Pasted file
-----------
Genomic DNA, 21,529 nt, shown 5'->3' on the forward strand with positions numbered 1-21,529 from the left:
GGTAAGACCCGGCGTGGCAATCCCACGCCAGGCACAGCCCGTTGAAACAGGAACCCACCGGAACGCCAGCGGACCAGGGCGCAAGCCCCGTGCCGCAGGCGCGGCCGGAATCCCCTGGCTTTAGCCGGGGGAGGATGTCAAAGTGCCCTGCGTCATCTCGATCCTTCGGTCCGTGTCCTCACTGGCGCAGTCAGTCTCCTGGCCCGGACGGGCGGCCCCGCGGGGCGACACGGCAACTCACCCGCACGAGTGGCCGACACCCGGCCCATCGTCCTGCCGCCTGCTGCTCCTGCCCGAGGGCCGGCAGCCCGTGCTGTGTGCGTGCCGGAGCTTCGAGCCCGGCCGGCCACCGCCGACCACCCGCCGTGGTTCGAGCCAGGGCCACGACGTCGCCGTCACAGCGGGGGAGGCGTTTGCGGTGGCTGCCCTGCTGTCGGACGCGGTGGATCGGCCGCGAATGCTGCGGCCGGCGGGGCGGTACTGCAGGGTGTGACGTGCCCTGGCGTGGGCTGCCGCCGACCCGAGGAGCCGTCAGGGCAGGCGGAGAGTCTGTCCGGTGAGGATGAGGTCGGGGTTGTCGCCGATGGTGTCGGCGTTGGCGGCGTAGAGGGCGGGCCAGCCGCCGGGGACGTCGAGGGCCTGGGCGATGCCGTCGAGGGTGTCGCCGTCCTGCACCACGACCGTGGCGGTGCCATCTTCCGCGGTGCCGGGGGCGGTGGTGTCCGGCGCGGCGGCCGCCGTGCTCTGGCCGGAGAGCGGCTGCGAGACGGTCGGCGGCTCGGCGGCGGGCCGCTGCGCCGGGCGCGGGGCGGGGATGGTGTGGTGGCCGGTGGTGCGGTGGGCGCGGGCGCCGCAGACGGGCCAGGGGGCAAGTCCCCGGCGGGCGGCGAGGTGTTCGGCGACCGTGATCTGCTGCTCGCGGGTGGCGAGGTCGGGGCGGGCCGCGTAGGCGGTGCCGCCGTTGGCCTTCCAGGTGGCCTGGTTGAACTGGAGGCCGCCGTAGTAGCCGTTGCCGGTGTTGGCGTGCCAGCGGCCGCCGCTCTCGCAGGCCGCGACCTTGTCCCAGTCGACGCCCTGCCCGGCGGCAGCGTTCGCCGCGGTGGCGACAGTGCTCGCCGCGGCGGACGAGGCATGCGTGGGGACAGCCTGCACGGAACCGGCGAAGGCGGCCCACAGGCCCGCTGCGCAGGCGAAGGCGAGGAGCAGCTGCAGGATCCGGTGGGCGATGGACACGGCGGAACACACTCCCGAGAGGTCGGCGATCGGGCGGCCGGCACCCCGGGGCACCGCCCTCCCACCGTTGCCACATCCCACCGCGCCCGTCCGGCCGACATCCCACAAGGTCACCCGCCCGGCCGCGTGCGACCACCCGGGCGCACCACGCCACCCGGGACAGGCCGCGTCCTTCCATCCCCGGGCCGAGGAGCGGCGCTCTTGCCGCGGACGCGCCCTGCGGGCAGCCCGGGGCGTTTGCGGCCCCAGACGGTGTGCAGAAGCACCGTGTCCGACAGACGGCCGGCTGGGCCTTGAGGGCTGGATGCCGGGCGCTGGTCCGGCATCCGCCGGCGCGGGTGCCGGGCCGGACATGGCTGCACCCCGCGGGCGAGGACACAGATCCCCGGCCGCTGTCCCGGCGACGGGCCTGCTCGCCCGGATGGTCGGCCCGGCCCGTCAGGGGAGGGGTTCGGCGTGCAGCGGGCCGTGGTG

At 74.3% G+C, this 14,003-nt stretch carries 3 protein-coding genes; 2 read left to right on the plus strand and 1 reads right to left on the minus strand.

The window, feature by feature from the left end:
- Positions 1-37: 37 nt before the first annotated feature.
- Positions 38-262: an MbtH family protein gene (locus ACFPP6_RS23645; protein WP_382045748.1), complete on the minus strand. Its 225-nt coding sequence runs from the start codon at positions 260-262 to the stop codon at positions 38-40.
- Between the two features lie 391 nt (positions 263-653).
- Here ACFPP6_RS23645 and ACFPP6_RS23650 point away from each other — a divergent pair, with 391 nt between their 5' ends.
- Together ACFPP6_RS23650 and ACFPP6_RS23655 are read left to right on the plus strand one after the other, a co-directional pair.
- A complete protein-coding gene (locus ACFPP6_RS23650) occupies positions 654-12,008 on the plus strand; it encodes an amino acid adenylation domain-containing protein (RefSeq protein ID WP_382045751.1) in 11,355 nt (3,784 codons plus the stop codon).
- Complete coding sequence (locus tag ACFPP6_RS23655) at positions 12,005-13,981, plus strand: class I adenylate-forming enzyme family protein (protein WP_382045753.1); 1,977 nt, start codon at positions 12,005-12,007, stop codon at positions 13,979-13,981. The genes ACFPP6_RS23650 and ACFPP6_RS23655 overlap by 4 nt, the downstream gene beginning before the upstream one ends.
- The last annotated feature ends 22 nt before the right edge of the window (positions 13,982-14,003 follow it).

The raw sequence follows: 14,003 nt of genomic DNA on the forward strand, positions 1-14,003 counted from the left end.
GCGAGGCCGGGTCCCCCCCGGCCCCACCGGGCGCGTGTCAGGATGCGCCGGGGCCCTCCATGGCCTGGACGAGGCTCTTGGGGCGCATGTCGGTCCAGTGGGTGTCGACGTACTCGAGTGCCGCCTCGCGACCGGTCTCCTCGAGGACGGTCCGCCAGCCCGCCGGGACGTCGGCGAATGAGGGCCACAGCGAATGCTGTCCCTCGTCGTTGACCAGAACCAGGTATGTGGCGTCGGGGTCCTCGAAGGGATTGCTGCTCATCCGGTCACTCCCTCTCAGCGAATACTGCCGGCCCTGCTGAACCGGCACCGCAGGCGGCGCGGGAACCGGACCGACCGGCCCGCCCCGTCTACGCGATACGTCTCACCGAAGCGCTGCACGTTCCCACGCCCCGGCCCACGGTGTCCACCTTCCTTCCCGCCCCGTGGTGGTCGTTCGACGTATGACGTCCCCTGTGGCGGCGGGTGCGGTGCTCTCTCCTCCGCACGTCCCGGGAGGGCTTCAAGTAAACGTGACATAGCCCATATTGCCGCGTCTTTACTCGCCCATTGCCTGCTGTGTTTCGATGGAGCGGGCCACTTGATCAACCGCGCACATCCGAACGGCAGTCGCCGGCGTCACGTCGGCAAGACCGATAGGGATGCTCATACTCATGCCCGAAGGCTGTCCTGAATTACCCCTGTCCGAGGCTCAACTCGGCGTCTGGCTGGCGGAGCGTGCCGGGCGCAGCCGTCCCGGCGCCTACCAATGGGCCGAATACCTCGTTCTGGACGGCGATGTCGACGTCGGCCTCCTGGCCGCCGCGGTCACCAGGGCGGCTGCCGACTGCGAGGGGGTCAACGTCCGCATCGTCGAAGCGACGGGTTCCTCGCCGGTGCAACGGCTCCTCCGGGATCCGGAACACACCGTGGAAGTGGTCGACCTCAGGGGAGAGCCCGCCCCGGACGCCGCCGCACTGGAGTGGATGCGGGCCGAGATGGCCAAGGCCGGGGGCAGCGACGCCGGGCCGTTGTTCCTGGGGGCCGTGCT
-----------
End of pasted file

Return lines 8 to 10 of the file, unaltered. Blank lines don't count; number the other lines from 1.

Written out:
- Here ACFPP6_RS23645 and ACFPP6_RS23650 point away from each other — a divergent pair, with 391 nt between their 5' ends.
- Together ACFPP6_RS23650 and ACFPP6_RS23655 are read left to right on the plus strand one after the other, a co-directional pair.
- A complete protein-coding gene (locus ACFPP6_RS23650) occupies positions 654-12,008 on the plus strand; it encodes an amino acid adenylation domain-containing protein (RefSeq protein ID WP_382045751.1) in 11,355 nt (3,784 codons plus the stop codon).